For allegations of fraud, Rule 9(b) of the Federal Rules of Civil Procedure requires "the circumstances constituting fraud or mistake [to] be stated with particularity," though the Third Circuit has cautioned against focusing too narrowly on Rule 9(b)'s particularity language. Seville Indus. Mach. Corp. v. Southmost Mach. Corp., 742 F.2d 786, 791 (3d Cir. 1984). Instead, a court should focus on whether the complaint "adequately describes the nature and subject of the alleged misrepresentation." Id.; see also Freedom Med. Inc. v. Gillespie, 634 F. Supp. 2d 490, 515-16 (E.D. Pa. 2007) (finding fraud allegations insufficient where they do not "indicate the date, time, or place of any misrepresentation, nor do they provide an alternative means of injecting precision and some measure of substantiation into the fraud allegations" (quoting Lum v. Bank of Am., 361 F.3d 217, 224 (3d Cir. 2004))).

3. Gist of the Action Doctrine

The gist of the action doctrine "serves to preserve the conceptual distinction between breach of contract claims and torts claims," by "preclud[ing] one from pursuing a tort action for the breach of contractual duties." Bishop v. GNC Franchising LLC, 248 F. App'x 298, 299 (3d Cir. 2007) (citing eToll, Inc. v. Elias/Savion Adver., Inc., 811 A.2d 10, 14 (Pa. Super. Ct. 2002) and Am. Guar. & Liab. Ins. Co v. Fojanini, 90 F. Supp. 2d 615, 624-25 (E.D. Pa. 2000)). While the Pennsylvania Supreme Court has not yet applied this doctrine, Pennsylvania state and federal courts have predicted it would do so. See Williams v. Hilton Grp. PLC, 93 F. App'x 384, 385 (3d Cir. 2004); eToll, 148 F. App'x at 14. When applying state common law that the state supreme court has not yet recognized, federal courts must attempt to predict how the state supreme court will eventually rule, and apply the law accordingly. U.S. Underwriters Ins. Co. v. Liberty Mut. Ins. Co., 80 F.3d 90, 93 (3d Cir. 1996). "In making such determinations, we give due deference to the decisions of lower [state] courts. The rulings of intermediate appellate courts must be accorded significant weight and should not be disregarded absent a persuasive indication that the highest state court would rule otherwise." Id. (internal citations omitted). The Third Circuit has further explained, "if we were torn between two competing yet sensible interpretations of Pennsylvania law . . . we should opt for the interpretation that restricts liability, rather than expands it, until the Supreme Court of Pennsylvania decides differently." Werwinski v. Ford Motor Co., 286 F.3d 661, 680 (3d Cir. 2002) (citing City of Philadelphia v. Baretta U.S.A. Corp., 277 F.3d 415, 421 (3d Cir. 2002)).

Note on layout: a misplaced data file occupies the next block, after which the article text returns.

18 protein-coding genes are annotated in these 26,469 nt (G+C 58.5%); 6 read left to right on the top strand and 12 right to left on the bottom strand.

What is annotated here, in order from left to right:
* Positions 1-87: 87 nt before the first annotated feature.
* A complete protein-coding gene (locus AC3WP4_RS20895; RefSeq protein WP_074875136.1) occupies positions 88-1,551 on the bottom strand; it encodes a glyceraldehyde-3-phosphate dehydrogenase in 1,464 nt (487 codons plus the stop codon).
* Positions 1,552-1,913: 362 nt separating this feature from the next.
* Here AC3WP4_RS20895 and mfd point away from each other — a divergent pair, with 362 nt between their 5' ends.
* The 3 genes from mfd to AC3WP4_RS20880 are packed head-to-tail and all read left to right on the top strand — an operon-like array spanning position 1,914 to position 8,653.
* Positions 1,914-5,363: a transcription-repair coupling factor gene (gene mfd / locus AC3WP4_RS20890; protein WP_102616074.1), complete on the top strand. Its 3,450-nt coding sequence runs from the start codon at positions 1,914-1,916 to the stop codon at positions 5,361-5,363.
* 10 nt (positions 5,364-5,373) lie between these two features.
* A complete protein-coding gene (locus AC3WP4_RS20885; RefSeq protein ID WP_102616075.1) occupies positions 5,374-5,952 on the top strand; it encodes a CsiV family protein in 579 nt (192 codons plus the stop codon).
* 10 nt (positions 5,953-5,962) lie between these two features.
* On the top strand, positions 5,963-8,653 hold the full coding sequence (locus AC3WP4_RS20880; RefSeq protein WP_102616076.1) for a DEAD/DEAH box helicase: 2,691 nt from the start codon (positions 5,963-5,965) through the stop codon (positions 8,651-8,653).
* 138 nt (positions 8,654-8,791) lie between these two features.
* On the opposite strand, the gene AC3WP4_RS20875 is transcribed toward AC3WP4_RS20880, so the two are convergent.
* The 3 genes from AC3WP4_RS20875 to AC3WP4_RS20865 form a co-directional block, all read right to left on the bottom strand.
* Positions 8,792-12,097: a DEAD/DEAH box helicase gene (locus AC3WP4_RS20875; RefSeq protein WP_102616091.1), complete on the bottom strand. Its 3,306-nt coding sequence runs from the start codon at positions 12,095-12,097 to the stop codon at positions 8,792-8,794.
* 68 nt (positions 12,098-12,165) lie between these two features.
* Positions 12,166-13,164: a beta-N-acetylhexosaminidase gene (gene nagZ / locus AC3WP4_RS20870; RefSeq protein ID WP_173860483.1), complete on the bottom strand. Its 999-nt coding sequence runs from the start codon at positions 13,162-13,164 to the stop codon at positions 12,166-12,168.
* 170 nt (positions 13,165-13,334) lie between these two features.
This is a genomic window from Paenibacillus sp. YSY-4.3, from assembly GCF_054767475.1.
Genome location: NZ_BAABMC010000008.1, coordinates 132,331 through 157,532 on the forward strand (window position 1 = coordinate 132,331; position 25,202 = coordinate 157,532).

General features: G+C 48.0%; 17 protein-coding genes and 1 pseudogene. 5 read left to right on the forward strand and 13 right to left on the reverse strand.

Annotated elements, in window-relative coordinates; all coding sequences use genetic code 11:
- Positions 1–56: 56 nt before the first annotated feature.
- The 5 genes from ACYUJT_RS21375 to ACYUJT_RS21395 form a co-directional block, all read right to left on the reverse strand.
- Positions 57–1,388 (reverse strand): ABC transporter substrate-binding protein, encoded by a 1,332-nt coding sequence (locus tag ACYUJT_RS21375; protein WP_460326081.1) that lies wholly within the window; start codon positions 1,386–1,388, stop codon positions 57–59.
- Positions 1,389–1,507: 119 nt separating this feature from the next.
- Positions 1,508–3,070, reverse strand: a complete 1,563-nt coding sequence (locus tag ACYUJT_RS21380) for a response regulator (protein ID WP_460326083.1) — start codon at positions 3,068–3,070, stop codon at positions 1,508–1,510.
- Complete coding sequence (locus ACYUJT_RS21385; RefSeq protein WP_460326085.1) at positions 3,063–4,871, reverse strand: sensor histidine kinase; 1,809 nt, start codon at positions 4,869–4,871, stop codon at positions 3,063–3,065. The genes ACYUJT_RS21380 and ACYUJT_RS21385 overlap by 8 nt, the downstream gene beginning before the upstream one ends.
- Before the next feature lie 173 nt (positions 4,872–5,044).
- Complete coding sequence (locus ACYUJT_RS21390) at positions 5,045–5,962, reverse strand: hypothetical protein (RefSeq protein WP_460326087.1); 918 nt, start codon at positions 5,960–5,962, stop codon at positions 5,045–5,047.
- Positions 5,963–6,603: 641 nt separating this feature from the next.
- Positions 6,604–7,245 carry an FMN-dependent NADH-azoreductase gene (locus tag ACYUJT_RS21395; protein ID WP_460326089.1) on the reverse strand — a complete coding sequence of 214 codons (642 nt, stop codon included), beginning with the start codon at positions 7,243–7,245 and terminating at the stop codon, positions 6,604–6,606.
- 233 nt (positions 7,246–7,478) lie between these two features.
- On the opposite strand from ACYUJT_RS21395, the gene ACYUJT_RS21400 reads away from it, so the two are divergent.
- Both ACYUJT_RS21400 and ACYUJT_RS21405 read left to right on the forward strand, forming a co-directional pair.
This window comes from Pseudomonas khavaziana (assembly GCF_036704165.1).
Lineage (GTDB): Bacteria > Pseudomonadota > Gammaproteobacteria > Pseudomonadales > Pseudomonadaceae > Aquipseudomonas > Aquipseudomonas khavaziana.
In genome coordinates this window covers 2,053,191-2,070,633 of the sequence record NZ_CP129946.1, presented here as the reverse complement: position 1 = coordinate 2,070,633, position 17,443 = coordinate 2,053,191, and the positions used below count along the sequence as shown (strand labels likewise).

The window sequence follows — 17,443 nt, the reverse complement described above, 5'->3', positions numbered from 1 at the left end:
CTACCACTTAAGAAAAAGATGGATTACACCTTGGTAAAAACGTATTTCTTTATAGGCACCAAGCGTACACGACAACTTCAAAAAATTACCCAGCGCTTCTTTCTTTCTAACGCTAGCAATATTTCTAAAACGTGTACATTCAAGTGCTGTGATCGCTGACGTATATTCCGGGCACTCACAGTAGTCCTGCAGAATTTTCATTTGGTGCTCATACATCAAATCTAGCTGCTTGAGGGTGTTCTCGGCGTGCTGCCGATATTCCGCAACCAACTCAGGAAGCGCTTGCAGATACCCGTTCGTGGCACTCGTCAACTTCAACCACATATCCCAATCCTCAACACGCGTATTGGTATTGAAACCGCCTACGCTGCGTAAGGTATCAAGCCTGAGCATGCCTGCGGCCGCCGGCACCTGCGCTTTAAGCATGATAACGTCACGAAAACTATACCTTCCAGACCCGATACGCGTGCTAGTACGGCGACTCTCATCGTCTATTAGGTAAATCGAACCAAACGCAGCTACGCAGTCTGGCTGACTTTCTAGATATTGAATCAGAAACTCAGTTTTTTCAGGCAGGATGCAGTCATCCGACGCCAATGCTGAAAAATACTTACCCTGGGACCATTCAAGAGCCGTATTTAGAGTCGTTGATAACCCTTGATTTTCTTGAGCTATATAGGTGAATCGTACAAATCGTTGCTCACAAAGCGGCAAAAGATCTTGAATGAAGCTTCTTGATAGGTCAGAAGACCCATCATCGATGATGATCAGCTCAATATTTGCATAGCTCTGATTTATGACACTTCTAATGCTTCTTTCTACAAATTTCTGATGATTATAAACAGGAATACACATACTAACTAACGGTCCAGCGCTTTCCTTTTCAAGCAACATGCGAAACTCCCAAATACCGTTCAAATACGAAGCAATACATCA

In the seminal state case on the gist of the action doctrine, eToll, Inc. v. Elias/Savion Advertising, Inc, the Pennsylvania Superior Court canvassed federal case law on the doctrine and summarized it as follows:

[T]he cases seem to turn on the question of whether the fraud concerned the performance of contractual duties. If so, then the alleged fraud is generally held to be merely collateral to a contract claim for breach of those duties. If not, then the gist of the action would be fraud, rather than any contractual relationship between the parties. 811 A.2d at 19. The Superior Court then concluded, "until our Supreme Court holds otherwise, the gist of the action doctrine should apply to claims for fraud in the performance of a contract." Id. at 20 (emphasis added). Subsequently, the Superior Court clarified its position on fraud in the inducement, holding that "the law appears to permit fraud in the inducement claims in disputes involving contractual obligations, notwithstanding that the gist of the action doctrine would bar claims of fraudulent (non)performance." The Brickman Grp., Ltd. v. CGU Ins. Co., 865 A.2d 918, 928 (Pa. Super. Ct. 2004); see also Sullivan v. Chartwell Inv. Partners, LP, 873 A.2d 710, 719 (Pa. Super. Ct. 2005) (finding that, in a context where "[the plaintiff]'s tort claims relate to the inducement to contract, they are collateral to the performance of the contracts and therefore, are not barred by the gist-of-the-action doctrine."); Mirizio v. Joseph, 4 A.3d 1073, 1085 (Pa. Super. Ct. 2010) (finding that the defendant's "actions constituted fraud in the inducement, and therefore, the claim for fraud and misrepresentation was not barred by the gist of the action doctrine").